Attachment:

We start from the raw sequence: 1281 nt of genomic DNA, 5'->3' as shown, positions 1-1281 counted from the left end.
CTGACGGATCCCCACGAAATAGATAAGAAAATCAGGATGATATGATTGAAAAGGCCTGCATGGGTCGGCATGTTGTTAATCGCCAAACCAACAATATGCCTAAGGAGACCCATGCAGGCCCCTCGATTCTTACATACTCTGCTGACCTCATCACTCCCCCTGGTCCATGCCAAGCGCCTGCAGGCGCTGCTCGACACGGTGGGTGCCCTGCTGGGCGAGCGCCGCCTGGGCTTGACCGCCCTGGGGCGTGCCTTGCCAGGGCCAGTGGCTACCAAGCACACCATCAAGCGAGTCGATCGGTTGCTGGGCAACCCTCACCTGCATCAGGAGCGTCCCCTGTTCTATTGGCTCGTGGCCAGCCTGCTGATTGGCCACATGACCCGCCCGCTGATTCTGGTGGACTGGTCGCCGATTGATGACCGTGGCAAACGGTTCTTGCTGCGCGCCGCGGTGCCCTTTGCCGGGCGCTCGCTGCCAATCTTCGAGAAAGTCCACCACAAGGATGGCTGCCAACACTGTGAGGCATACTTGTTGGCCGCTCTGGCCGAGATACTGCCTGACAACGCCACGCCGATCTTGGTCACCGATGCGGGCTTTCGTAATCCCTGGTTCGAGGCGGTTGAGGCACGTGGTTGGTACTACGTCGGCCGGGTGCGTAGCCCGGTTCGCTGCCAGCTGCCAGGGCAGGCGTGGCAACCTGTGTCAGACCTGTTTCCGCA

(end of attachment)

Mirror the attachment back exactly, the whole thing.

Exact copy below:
We start from the raw sequence: 1281 nt of genomic DNA, 5'->3' as shown, positions 1-1281 counted from the left end.
CTGACGGATCCCCACGAAATAGATAAGAAAATCAGGATGATATGATTGAAAAGGCCTGCATGGGTCGGCATGTTGTTAATCGCCAAACCAACAATATGCCTAAGGAGACCCATGCAGGCCCCTCGATTCTTACATACTCTGCTGACCTCATCACTCCCCCTGGTCCATGCCAAGCGCCTGCAGGCGCTGCTCGACACGGTGGGTGCCCTGCTGGGCGAGCGCCGCCTGGGCTTGACCGCCCTGGGGCGTGCCTTGCCAGGGCCAGTGGCTACCAAGCACACCATCAAGCGAGTCGATCGGTTGCTGGGCAACCCTCACCTGCATCAGGAGCGTCCCCTGTTCTATTGGCTCGTGGCCAGCCTGCTGATTGGCCACATGACCCGCCCGCTGATTCTGGTGGACTGGTCGCCGATTGATGACCGTGGCAAACGGTTCTTGCTGCGCGCCGCGGTGCCCTTTGCCGGGCGCTCGCTGCCAATCTTCGAGAAAGTCCACCACAAGGATGGCTGCCAACACTGTGAGGCATACTTGTTGGCCGCTCTGGCCGAGATACTGCCTGACAACGCCACGCCGATCTTGGTCACCGATGCGGGCTTTCGTAATCCCTGGTTCGAGGCGGTTGAGGCACGTGGTTGGTACTACGTCGGCCGGGTGCGTAGCCCGGTTCGCTGCCAGCTGCCAGGGCAGGCGTGGCAACCTGTGTCAGACCTGTTTCCGCA